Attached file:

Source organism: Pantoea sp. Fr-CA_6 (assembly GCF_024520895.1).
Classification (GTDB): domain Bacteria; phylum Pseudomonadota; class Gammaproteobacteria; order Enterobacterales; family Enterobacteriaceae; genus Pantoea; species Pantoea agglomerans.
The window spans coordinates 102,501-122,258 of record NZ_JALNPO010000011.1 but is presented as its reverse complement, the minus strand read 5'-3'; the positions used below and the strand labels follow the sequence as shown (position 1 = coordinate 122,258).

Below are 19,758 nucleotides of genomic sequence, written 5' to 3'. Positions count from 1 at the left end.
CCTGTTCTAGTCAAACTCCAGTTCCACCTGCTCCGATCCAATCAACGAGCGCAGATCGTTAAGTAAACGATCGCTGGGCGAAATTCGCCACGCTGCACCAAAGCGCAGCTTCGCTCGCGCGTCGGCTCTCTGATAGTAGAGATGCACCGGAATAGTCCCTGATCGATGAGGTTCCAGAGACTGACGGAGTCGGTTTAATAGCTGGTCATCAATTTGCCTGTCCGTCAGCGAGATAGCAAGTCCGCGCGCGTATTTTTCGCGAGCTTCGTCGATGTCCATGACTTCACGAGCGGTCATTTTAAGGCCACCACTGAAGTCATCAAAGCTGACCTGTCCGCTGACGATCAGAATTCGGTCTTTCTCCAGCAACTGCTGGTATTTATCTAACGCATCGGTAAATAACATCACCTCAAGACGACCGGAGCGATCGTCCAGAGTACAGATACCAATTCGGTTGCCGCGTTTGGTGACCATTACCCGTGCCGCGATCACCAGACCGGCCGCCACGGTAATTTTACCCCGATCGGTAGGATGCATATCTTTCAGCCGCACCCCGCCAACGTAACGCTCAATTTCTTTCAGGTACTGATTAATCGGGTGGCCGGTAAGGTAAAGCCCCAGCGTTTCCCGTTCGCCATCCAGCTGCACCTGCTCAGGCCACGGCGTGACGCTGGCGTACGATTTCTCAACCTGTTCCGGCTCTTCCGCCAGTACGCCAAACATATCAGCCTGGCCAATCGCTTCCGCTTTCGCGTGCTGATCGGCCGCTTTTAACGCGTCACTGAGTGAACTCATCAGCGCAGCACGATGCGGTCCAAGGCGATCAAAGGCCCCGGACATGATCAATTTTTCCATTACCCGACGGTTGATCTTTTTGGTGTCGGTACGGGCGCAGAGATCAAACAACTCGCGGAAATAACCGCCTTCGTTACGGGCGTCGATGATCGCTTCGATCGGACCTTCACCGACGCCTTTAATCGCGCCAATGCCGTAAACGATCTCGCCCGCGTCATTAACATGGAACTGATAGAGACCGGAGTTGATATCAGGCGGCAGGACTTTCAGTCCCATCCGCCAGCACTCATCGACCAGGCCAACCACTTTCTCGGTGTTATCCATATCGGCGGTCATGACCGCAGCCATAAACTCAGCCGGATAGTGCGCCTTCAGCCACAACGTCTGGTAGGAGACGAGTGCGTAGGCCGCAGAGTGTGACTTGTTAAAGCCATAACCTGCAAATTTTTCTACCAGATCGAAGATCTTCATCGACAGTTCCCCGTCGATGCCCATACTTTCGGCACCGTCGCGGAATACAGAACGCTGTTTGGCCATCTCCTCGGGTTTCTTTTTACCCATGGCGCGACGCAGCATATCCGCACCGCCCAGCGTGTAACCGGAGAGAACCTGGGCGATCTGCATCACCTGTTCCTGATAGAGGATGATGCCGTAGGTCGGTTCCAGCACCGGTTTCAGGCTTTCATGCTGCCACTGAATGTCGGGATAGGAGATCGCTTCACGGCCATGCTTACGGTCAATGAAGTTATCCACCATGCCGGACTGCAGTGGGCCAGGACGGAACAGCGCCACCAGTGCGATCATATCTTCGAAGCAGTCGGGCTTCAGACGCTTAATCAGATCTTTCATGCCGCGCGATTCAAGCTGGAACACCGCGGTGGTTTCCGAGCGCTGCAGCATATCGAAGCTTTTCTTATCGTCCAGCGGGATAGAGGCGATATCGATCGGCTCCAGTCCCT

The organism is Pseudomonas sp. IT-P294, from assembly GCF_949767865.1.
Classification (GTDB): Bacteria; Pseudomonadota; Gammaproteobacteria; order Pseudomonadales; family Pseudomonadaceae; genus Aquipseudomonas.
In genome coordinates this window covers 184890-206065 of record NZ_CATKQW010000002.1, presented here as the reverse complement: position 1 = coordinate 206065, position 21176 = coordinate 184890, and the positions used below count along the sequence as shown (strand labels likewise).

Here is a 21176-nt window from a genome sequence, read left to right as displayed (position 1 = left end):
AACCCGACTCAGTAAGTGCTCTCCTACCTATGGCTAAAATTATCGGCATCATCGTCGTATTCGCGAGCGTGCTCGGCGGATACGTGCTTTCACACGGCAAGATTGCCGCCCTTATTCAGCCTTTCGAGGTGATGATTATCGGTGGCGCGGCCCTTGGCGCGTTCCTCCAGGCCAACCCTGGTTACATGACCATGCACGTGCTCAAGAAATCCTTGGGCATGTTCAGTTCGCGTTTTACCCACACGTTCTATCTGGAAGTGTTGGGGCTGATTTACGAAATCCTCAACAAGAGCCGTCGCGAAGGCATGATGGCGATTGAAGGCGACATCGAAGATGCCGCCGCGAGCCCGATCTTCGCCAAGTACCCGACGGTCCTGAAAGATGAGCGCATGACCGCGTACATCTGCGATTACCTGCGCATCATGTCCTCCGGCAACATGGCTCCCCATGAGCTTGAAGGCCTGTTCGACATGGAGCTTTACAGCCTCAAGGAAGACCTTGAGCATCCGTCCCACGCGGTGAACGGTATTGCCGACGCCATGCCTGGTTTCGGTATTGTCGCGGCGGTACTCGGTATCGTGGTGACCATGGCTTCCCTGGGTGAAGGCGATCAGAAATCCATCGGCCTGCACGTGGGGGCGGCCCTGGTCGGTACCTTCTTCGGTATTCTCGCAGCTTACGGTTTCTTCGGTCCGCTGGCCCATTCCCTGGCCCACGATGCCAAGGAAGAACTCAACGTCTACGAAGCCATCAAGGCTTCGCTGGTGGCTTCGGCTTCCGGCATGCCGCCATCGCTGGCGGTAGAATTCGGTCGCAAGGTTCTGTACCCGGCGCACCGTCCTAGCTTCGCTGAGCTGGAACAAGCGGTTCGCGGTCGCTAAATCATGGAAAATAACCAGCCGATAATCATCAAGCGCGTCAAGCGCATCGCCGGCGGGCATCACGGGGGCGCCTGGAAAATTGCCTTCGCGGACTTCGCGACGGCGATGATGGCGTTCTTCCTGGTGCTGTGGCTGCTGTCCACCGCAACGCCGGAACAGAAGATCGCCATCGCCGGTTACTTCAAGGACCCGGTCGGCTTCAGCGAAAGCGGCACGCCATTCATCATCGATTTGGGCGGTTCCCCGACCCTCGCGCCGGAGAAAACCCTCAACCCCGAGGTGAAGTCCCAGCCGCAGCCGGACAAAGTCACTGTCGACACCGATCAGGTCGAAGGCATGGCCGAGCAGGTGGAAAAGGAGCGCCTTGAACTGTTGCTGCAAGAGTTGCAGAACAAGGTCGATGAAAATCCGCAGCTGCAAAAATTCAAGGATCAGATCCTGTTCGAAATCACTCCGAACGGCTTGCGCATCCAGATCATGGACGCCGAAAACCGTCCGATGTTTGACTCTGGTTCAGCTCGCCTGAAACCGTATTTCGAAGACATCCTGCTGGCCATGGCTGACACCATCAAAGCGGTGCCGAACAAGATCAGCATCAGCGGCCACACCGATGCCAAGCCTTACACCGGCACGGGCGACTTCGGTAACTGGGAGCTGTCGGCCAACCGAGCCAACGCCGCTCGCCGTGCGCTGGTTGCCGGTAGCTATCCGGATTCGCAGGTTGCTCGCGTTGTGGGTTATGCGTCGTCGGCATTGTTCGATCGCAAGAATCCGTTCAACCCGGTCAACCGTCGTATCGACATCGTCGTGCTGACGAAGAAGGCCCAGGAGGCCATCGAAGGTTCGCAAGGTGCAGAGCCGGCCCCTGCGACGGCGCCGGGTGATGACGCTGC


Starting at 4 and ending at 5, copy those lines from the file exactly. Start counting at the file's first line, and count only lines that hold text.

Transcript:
Below are 19,758 nucleotides of genomic sequence, written 5' to 3'. Positions count from 1 at the left end.
CCTGTTCTAGTCAAACTCCAGTTCCACCTGCTCCGATCCAATCAACGAGCGCAGATCGTTAAGTAAACGATCGCTGGGCGAAATTCGCCACGCTGCACCAAAGCGCAGCTTCGCTCGCGCGTCGGCTCTCTGATAGTAGAGATGCACCGGAATAGTCCCTGATCGATGAGGTTCCAGAGACTGACGGAGTCGGTTTAATAGCTGGTCATCAATTTGCCTGTCCGTCAGCGAGATAGCAAGTCCGCGCGCGTATTTTTCGCGAGCTTCGTCGATGTCCATGACTTCACGAGCGGTCATTTTAAGGCCACCACTGAAGTCATCAAAGCTGACCTGTCCGCTGACGATCAGAATTCGGTCTTTCTCCAGCAACTGCTGGTATTTATCTAACGCATCGGTAAATAACATCACCTCAAGACGACCGGAGCGATCGTCCAGAGTACAGATACCAATTCGGTTGCCGCGTTTGGTGACCATTACCCGTGCCGCGATCACCAGACCGGCCGCCACGGTAATTTTACCCCGATCGGTAGGATGCATATCTTTCAGCCGCACCCCGCCAACGTAACGCTCAATTTCTTTCAGGTACTGATTAATCGGGTGGCCGGTAAGGTAAAGCCCCAGCGTTTCCCGTTCGCCATCCAGCTGCACCTGCTCAGGCCACGGCGTGACGCTGGCGTACGATTTCTCAACCTGTTCCGGCTCTTCCGCCAGTACGCCAAACATATCAGCCTGGCCAATCGCTTCCGCTTTCGCGTGCTGATCGGCCGCTTTTAACGCGTCACTGAGTGAACTCATCAGCGCAGCACGATGCGGTCCAAGGCGATCAAAGGCCCCGGACATGATCAATTTTTCCATTACCCGACGGTTGATCTTTTTGGTGTCGGTACGGGCGCAGAGATCAAACAACTCGCGGAAATAACCGCCTTCGTTACGGGCGTCGATGATCGCTTCGATCGGACCTTCACCGACGCCTTTAATCGCGCCAATGCCGTAAACGATCTCGCCCGCGTCATTAACATGGAACTGATAGAGACCGGAGTTGATATCAGGCGGCAGGACTTTCAGTCCCATCCGCCAGCACTCATCGACCAGGCCAACCACTTTCTCGGTGTTATCCATATCGGCGGTCATGACCGCAGCCATAAACTCAGCCGGATAGTGCGCCTTCAGCCACAACGTCTGGTAGGAGACGAGTGCGTAGGCCGCAGAGTGTGACTTGTTAAAGCCATAACCTGCAAATTTTTCTACCAGATCGAAGATCTTCATCGACAGTTCCCCGTCGATGCCCATACTTTCGGCACCGTCGCGGAATACAGAACGCTGTTTGGCCATCTCCTCGGGTTTCTTTTTACCCATGGCGCGACGCAGCATATCCGCACCGCCCAGCGTGTAACCGGAGAGAACCTGGGCGATCTGCATCACCTGTTCCTGATAGAGGATGATGCCGTAGGTCGGTTCCAGCACCGGTTTCAGGCTTTCATGCTGCCACTGAATGTCGGGATAGGAGATCGCTTCACGGCCATGCTTACGGTCAATGAAGTTATCCACCATGCCGGACTGCAGTGGGCCAGGACGGAACAGCGCCACCAGTGCGATCATATCTTCGAAGCAGTCGGGCTTCAGACGCTTAATCAGATCTTTCATGCCGCGCGATTCAAGCTGGAACACCGCGGTGGTTTCCGAGCGCTGCAGCATATCGAAGCTTTTCTTATCGTCCAGCGGGATAGAGGCGATATCGATCGGCTCCAGTCCCT